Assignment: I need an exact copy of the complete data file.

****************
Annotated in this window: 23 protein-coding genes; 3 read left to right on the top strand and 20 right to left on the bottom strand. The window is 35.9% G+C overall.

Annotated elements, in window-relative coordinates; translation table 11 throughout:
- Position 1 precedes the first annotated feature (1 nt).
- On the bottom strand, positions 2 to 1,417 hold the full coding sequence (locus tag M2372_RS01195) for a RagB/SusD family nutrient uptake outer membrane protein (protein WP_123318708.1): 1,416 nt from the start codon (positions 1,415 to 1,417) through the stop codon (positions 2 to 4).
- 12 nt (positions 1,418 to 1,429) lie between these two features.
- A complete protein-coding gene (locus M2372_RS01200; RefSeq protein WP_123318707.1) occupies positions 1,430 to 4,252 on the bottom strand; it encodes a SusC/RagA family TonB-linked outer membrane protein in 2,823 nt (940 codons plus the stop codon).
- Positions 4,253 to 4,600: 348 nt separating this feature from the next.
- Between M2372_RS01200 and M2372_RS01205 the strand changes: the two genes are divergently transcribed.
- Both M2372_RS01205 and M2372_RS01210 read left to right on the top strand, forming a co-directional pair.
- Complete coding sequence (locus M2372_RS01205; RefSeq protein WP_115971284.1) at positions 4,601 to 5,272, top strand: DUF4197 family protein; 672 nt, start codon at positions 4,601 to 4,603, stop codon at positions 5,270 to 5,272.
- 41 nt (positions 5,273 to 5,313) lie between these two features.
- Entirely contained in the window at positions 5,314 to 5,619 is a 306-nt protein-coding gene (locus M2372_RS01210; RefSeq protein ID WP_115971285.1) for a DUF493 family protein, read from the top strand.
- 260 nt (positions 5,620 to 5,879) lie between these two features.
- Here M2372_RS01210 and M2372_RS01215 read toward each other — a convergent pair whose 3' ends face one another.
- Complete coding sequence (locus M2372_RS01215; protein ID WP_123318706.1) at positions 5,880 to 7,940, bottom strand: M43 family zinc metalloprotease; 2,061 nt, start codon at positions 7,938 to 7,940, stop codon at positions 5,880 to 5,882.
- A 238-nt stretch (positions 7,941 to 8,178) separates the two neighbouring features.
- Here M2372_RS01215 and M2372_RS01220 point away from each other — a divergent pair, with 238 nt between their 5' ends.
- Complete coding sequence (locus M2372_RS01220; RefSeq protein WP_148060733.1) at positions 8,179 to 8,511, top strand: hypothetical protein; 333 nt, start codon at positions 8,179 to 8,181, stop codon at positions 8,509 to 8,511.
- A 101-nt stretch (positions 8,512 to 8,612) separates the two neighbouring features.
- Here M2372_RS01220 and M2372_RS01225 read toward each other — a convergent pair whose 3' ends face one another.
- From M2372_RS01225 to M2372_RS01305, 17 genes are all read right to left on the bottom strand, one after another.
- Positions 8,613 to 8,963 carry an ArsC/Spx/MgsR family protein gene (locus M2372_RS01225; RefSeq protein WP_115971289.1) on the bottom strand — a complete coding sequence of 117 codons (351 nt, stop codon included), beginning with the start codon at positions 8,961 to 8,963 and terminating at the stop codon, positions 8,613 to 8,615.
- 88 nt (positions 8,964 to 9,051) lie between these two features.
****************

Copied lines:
Annotated in this window: 23 protein-coding genes; 3 read left to right on the top strand and 20 right to left on the bottom strand. The window is 35.9% G+C overall.

Annotated elements, in window-relative coordinates; translation table 11 throughout:
- Position 1 precedes the first annotated feature (1 nt).
- On the bottom strand, positions 2 to 1,417 hold the full coding sequence (locus tag M2372_RS01195) for a RagB/SusD family nutrient uptake outer membrane protein (protein WP_123318708.1): 1,416 nt from the start codon (positions 1,415 to 1,417) through the stop codon (positions 2 to 4).
- 12 nt (positions 1,418 to 1,429) lie between these two features.
- A complete protein-coding gene (locus M2372_RS01200; RefSeq protein WP_123318707.1) occupies positions 1,430 to 4,252 on the bottom strand; it encodes a SusC/RagA family TonB-linked outer membrane protein in 2,823 nt (940 codons plus the stop codon).
- Positions 4,253 to 4,600: 348 nt separating this feature from the next.
- Between M2372_RS01200 and M2372_RS01205 the strand changes: the two genes are divergently transcribed.
- Both M2372_RS01205 and M2372_RS01210 read left to right on the top strand, forming a co-directional pair.
- Complete coding sequence (locus M2372_RS01205; RefSeq protein WP_115971284.1) at positions 4,601 to 5,272, top strand: DUF4197 family protein; 672 nt, start codon at positions 4,601 to 4,603, stop codon at positions 5,270 to 5,272.
- 41 nt (positions 5,273 to 5,313) lie between these two features.
- Entirely contained in the window at positions 5,314 to 5,619 is a 306-nt protein-coding gene (locus M2372_RS01210; RefSeq protein ID WP_115971285.1) for a DUF493 family protein, read from the top strand.
- 260 nt (positions 5,620 to 5,879) lie between these two features.
- Here M2372_RS01210 and M2372_RS01215 read toward each other — a convergent pair whose 3' ends face one another.
- Complete coding sequence (locus M2372_RS01215; protein ID WP_123318706.1) at positions 5,880 to 7,940, bottom strand: M43 family zinc metalloprotease; 2,061 nt, start codon at positions 7,938 to 7,940, stop codon at positions 5,880 to 5,882.
- A 238-nt stretch (positions 7,941 to 8,178) separates the two neighbouring features.
- Here M2372_RS01215 and M2372_RS01220 point away from each other — a divergent pair, with 238 nt between their 5' ends.
- Complete coding sequence (locus M2372_RS01220; RefSeq protein WP_148060733.1) at positions 8,179 to 8,511, top strand: hypothetical protein; 333 nt, start codon at positions 8,179 to 8,181, stop codon at positions 8,509 to 8,511.
- A 101-nt stretch (positions 8,512 to 8,612) separates the two neighbouring features.
- Here M2372_RS01220 and M2372_RS01225 read toward each other — a convergent pair whose 3' ends face one another.
- From M2372_RS01225 to M2372_RS01305, 17 genes are all read right to left on the bottom strand, one after another.
- Positions 8,613 to 8,963 carry an ArsC/Spx/MgsR family protein gene (locus M2372_RS01225; RefSeq protein WP_115971289.1) on the bottom strand — a complete coding sequence of 117 codons (351 nt, stop codon included), beginning with the start codon at positions 8,961 to 8,963 and terminating at the stop codon, positions 8,613 to 8,615.
- 88 nt (positions 8,964 to 9,051) lie between these two features.